Louie Lee, managing director of Prosynergy, also has faced difficulties, saying that opening bank accounts is an “acute issue” at present, as banks can be “sensitive and restrictive in their approach.”
Lee also hints at the grey areas in Hong Kong crypto regulation, saying “not all crypto-related activities require a license. You may be operating in an unregulated space, but this does not mean it’s illegal.”
Meanwhile, some businesses haven’t been quite lucky enough in gaining a license to legally operate in Hong Kong.
“The process is you apply and you get rejected,” Jehan Chu, founder of crypto venture capital firm Kenetic. As for firms that manage to get accounts? Chu says “six months later you get it shut down for no reason.” The founder added that due to reasons like this, crypto firms prefer to stay low-profile.
Amongst those crypto firms who have successfully obtained Hong Kong bank accounts, they still “have a lot of uncertainty on whether or not they can continue having that account going forward,” said corporate credit card issuer Reap co-founder Kevin Kang.
Sometimes, these crypto firms have found themselves constantly trying to look for other options and opportunities to set up new bank accounts, just for backup. Kang adds that the examination process of transactions by banks aren’t even visible to these crypto firms.
When a transaction from a company is targeted by a bank’s compliance team, the company would not be able to use that account – unless they provide appropriate and sufficient documentation within a period of time of the transactions, at the risk of that transaction getting stopped and sent back.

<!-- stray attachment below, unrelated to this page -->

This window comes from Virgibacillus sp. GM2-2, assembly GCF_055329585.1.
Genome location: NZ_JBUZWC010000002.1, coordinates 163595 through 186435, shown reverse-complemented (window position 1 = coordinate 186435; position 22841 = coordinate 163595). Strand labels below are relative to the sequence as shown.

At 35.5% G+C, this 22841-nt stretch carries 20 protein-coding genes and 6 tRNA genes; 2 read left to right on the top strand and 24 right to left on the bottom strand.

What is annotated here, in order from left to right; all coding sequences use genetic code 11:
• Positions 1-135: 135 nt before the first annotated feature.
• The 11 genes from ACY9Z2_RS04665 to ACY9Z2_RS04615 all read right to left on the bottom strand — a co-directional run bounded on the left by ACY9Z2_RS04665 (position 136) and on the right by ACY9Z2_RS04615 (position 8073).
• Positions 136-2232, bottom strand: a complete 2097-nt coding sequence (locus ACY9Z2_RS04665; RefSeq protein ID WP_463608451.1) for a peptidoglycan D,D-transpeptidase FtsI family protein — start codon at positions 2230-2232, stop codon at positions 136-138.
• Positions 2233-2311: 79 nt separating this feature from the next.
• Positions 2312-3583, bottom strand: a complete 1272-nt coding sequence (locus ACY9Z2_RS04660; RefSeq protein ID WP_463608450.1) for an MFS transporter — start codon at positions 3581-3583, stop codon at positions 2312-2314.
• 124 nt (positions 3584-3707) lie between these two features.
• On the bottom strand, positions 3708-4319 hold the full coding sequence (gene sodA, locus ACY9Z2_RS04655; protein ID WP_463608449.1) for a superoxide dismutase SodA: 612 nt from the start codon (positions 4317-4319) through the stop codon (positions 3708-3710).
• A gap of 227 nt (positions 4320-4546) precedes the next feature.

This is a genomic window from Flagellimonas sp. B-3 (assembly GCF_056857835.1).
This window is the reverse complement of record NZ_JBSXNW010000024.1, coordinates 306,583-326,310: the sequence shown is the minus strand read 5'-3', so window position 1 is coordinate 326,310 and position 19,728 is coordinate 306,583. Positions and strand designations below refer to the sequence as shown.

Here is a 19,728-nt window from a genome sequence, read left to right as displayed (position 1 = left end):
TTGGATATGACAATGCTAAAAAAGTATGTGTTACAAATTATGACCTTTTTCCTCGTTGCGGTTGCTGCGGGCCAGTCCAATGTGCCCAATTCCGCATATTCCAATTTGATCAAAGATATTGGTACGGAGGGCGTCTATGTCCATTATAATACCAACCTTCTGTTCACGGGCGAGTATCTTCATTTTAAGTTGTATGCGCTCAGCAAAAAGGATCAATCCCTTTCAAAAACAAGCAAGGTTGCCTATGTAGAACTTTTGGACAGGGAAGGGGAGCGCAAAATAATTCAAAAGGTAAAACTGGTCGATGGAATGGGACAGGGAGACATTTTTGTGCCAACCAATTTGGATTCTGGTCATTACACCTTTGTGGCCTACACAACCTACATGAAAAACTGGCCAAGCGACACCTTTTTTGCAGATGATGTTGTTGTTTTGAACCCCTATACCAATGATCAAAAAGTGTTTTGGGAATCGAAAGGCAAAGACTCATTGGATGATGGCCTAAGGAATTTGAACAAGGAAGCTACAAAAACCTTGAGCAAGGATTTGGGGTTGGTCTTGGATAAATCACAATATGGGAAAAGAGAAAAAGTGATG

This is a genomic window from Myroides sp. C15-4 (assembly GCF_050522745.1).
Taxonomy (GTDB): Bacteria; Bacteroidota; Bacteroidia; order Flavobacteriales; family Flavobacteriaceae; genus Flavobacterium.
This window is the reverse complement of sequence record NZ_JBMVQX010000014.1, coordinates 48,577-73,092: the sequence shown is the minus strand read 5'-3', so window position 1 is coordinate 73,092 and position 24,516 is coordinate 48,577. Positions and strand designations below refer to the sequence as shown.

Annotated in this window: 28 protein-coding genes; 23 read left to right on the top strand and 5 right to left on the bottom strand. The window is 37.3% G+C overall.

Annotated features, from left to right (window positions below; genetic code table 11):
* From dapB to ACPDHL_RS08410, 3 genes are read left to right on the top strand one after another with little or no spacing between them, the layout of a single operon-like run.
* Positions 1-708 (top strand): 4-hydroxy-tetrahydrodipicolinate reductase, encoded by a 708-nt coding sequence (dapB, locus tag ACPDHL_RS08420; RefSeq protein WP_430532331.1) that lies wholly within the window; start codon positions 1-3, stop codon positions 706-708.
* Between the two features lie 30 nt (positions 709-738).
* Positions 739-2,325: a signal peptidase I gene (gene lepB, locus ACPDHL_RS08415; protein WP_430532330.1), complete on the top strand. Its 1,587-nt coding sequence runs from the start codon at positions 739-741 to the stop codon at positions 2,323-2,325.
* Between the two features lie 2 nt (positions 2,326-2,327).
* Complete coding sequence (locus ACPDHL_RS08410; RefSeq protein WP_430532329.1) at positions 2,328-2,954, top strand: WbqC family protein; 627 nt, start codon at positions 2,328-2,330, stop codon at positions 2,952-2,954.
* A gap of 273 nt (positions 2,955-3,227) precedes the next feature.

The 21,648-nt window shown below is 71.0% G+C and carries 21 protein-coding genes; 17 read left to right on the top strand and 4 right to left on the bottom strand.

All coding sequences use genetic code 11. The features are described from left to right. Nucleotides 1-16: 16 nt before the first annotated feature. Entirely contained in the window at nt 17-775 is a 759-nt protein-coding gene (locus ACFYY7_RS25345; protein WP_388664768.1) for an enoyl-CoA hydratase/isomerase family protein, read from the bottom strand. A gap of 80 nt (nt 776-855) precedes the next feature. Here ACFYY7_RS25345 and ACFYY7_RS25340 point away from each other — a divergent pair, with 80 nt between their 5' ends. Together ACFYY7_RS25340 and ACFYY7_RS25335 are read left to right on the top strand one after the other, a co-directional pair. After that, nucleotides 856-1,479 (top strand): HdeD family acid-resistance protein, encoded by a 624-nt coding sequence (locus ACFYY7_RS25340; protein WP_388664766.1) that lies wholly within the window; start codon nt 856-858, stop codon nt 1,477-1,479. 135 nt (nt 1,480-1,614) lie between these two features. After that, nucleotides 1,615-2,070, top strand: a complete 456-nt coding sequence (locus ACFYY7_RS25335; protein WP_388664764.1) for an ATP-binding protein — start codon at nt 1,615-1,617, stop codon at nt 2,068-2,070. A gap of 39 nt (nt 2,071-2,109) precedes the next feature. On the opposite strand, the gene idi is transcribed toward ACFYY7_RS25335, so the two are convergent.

These firms then often find themselves dedicating resources just to open bank accounts, as they may be subject to the whims of bank account providers.
In order to soften the blow, firms sometimes have opted to buy expensive insurance or investment products – solely to establish a more valuable relationship to their banking partner of choice.
While some crypto businesses can make such an investment with for-profit banks, unfortunately many startups cannot afford to do the same.
The crypto industry isn’t the only target of difficulties in bank account opening.
Money-service operators who hold licenses from the Customs and Excise Department which allowed them to legally exchange funds even faced issues, with banks hesitant to serve them due to perceived risk exposure in money laundering and terrorist financing.
According to Kang, regulators can potentially raise the confidence for banks in providing services to clients who they are uncomfortable with by rewriting certain policies.
Despite the troubles, the crypto industry still remains optimistic in pushing towards Hong Kong’s goal to be a global digital asset hub, and sees positive development in discussions between the industry and local regulators.
Some local players like virtual bank ZA Bank have stepped up, putting itself forward as the go-to bank for Web3 firms. According to ZA co-head of retail banking Devon Sin, after the collapse of crypto-friendly bank Silvergate, “inquiries have increased enormously.”